We seed about 3,500 row feet of carrots in June and July; our preferred varieties are Danvers and Red Cored Chantenay. They require thinning along with frequent and careful weeding until their tops reach a height of about 12 inches. Thereafter their maintenance requirements drop but they still need their water. Carrots taste sweeter after they have endured a few frosts; they can store well in the soil, even after the ground has frozen (but, if left out too long, they'll often be nibbled on by voles and field mice). We dig fresh carrots for market on an as-needed basis until late November, then we harvest the remainders and store them in our root cellar. They sell easily throughout the fall and into winter.
Though not a glamorous or highly popular crop, turnips sell reasonably well and complement the other vegetables at our stand once cold weather arrives. Purple Top White Globe and Gold Ball are our standard late season varieties. We plant about 1,500 row feet of them. They go nicely in soups and stews.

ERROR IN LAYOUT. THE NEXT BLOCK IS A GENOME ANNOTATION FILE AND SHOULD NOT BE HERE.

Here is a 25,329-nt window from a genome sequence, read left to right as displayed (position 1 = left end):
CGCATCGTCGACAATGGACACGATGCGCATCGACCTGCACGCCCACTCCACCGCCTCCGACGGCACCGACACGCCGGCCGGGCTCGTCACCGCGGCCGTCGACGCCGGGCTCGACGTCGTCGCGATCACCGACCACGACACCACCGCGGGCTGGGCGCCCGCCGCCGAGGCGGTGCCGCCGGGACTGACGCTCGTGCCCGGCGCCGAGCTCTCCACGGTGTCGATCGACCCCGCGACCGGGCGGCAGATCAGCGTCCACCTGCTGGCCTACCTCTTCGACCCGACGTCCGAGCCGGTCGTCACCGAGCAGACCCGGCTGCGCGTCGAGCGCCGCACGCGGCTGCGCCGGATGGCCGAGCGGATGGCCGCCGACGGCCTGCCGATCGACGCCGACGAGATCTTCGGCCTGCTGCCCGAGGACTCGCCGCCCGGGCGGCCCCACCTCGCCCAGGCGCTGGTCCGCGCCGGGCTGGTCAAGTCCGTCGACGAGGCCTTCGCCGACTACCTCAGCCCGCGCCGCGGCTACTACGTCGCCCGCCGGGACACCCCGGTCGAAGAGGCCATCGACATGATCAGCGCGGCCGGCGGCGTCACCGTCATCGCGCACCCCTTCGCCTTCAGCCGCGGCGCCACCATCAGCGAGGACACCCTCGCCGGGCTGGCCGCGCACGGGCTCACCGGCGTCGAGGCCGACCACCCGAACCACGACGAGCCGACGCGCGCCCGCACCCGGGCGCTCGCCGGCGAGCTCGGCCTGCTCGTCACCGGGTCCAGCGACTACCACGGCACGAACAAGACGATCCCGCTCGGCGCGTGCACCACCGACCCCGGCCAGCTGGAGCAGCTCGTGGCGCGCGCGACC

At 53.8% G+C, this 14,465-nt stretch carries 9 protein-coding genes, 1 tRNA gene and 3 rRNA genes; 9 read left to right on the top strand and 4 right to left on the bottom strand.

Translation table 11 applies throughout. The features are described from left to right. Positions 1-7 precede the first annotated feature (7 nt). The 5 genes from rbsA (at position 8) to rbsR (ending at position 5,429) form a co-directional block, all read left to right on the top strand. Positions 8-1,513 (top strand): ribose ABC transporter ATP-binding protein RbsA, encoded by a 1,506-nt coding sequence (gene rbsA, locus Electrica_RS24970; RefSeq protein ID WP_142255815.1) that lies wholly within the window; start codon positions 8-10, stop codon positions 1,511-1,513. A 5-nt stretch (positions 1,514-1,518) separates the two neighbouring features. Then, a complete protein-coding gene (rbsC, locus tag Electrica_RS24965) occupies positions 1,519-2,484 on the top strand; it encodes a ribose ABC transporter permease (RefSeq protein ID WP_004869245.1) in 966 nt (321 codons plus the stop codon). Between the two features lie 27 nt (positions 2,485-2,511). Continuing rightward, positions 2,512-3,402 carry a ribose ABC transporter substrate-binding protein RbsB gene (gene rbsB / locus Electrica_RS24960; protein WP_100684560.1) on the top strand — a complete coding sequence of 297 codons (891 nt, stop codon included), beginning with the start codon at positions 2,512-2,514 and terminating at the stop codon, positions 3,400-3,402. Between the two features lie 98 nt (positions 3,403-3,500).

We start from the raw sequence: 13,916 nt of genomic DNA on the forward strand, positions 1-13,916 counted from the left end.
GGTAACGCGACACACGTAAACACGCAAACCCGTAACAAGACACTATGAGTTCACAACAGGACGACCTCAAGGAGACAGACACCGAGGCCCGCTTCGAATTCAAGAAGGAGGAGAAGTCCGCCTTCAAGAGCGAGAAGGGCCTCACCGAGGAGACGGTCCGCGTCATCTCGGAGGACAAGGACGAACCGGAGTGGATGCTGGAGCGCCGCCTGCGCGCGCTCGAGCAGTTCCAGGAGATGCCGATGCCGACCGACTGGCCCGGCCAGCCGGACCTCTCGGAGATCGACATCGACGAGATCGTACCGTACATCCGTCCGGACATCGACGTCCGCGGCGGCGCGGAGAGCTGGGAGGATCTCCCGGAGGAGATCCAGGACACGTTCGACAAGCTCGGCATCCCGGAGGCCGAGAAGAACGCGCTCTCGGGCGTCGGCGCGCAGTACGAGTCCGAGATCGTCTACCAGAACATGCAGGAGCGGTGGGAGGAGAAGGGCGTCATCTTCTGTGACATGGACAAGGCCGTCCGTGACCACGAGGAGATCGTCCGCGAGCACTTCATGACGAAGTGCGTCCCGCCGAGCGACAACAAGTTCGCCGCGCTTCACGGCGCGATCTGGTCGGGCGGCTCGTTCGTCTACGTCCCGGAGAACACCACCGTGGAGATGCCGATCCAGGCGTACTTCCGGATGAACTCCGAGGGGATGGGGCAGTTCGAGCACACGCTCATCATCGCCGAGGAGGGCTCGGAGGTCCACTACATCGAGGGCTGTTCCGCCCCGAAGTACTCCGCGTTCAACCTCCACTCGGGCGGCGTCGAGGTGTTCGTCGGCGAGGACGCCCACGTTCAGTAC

This uncommon root vegetable is catching on more each year. Its big, round root has a celery-like flavor and the texture of a carrot. It is a very slow grower—we start celeriac in our greenhouse in April, transplant it to the field in late May and generally don't harvest the first mature plants for sale until well into September. But it's a good keeper: It will hold in the field until late November, then store in a root cellar for another couple of months. It has become a popular cold-weather item at our stand.
We stop going to market just before Christmas, usually because we're running out of vegetables to sell and it gets a bit cold to stand outside all day. (A few dozen less-than-perfect Christmas trees round out our December offerings, just the ticket for customers who prefer not to run with the herd.) But for hardier farmers, with greater production capacity than we have, many of the crops mentioned above can be available through much of the winter and, in some cases, even into spring.